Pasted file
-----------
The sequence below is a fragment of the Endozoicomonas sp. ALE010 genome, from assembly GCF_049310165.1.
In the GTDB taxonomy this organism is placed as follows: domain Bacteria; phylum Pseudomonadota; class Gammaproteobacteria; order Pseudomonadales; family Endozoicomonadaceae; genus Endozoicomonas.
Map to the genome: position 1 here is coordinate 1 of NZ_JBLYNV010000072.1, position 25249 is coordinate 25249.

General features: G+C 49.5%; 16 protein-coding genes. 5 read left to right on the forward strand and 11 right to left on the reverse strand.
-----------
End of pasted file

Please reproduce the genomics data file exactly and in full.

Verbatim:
The sequence below is a fragment of the Endozoicomonas sp. ALE010 genome, from assembly GCF_049310165.1.
In the GTDB taxonomy this organism is placed as follows: domain Bacteria; phylum Pseudomonadota; class Gammaproteobacteria; order Pseudomonadales; family Endozoicomonadaceae; genus Endozoicomonas.
Map to the genome: position 1 here is coordinate 1 of NZ_JBLYNV010000072.1, position 25249 is coordinate 25249.

General features: G+C 49.5%; 16 protein-coding genes. 5 read left to right on the forward strand and 11 right to left on the reverse strand.